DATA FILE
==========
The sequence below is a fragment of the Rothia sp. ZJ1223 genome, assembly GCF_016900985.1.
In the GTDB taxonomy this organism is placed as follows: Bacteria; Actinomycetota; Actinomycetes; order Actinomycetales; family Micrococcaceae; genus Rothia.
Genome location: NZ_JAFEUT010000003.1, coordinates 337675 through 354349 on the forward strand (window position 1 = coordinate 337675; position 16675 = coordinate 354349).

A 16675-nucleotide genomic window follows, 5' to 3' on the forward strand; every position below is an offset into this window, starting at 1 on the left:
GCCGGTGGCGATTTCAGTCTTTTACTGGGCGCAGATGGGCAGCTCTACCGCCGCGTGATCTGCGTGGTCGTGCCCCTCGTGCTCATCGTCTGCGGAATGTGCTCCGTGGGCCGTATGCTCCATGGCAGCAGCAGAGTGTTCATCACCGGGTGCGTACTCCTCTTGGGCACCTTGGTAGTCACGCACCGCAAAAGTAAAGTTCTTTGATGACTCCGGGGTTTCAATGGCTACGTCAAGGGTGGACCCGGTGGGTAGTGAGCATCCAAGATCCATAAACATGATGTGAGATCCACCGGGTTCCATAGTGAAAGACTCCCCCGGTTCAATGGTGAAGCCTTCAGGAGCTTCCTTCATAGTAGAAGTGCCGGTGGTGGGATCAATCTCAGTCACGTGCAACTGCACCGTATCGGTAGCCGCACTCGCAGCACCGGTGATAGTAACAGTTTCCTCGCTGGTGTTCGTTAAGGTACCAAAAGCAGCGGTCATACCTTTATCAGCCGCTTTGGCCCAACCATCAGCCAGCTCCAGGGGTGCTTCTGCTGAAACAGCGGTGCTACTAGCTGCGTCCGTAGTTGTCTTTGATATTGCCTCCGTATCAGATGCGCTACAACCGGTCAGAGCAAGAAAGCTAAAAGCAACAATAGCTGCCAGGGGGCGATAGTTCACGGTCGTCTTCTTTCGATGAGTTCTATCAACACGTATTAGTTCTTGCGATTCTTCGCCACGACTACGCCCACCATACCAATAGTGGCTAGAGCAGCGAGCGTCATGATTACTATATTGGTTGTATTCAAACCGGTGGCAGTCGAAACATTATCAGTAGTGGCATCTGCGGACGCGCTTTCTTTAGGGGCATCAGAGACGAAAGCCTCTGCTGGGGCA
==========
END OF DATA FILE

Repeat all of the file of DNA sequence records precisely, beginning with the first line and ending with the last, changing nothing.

The sequence below is a fragment of the Rothia sp. ZJ1223 genome, assembly GCF_016900985.1.
In the GTDB taxonomy this organism is placed as follows: Bacteria; Actinomycetota; Actinomycetes; order Actinomycetales; family Micrococcaceae; genus Rothia.
Genome location: NZ_JAFEUT010000003.1, coordinates 337675 through 354349 on the forward strand (window position 1 = coordinate 337675; position 16675 = coordinate 354349).

A 16675-nucleotide genomic window follows, 5' to 3' on the forward strand; every position below is an offset into this window, starting at 1 on the left:
GCCGGTGGCGATTTCAGTCTTTTACTGGGCGCAGATGGGCAGCTCTACCGCCGCGTGATCTGCGTGGTCGTGCCCCTCGTGCTCATCGTCTGCGGAATGTGCTCCGTGGGCCGTATGCTCCATGGCAGCAGCAGAGTGTTCATCACCGGGTGCGTACTCCTCTTGGGCACCTTGGTAGTCACGCACCGCAAAAGTAAAGTTCTTTGATGACTCCGGGGTTTCAATGGCTACGTCAAGGGTGGACCCGGTGGGTAGTGAGCATCCAAGATCCATAAACATGATGTGAGATCCACCGGGTTCCATAGTGAAAGACTCCCCCGGTTCAATGGTGAAGCCTTCAGGAGCTTCCTTCATAGTAGAAGTGCCGGTGGTGGGATCAATCTCAGTCACGTGCAACTGCACCGTATCGGTAGCCGCACTCGCAGCACCGGTGATAGTAACAGTTTCCTCGCTGGTGTTCGTTAAGGTACCAAAAGCAGCGGTCATACCTTTATCAGCCGCTTTGGCCCAACCATCAGCCAGCTCCAGGGGTGCTTCTGCTGAAACAGCGGTGCTACTAGCTGCGTCCGTAGTTGTCTTTGATATTGCCTCCGTATCAGATGCGCTACAACCGGTCAGAGCAAGAAAGCTAAAAGCAACAATAGCTGCCAGGGGGCGATAGTTCACGGTCGTCTTCTTTCGATGAGTTCTATCAACACGTATTAGTTCTTGCGATTCTTCGCCACGACTACGCCCACCATACCAATAGTGGCTAGAGCAGCGAGCGTCATGATTACTATATTGGTTGTATTCAAACCGGTGGCAGTCGAAACATTATCAGTAGTGGCATCTGCGGACGCGCTTTCTTTAGGGGCATCAGAGACGAAAGCCTCTGCTGGGGCA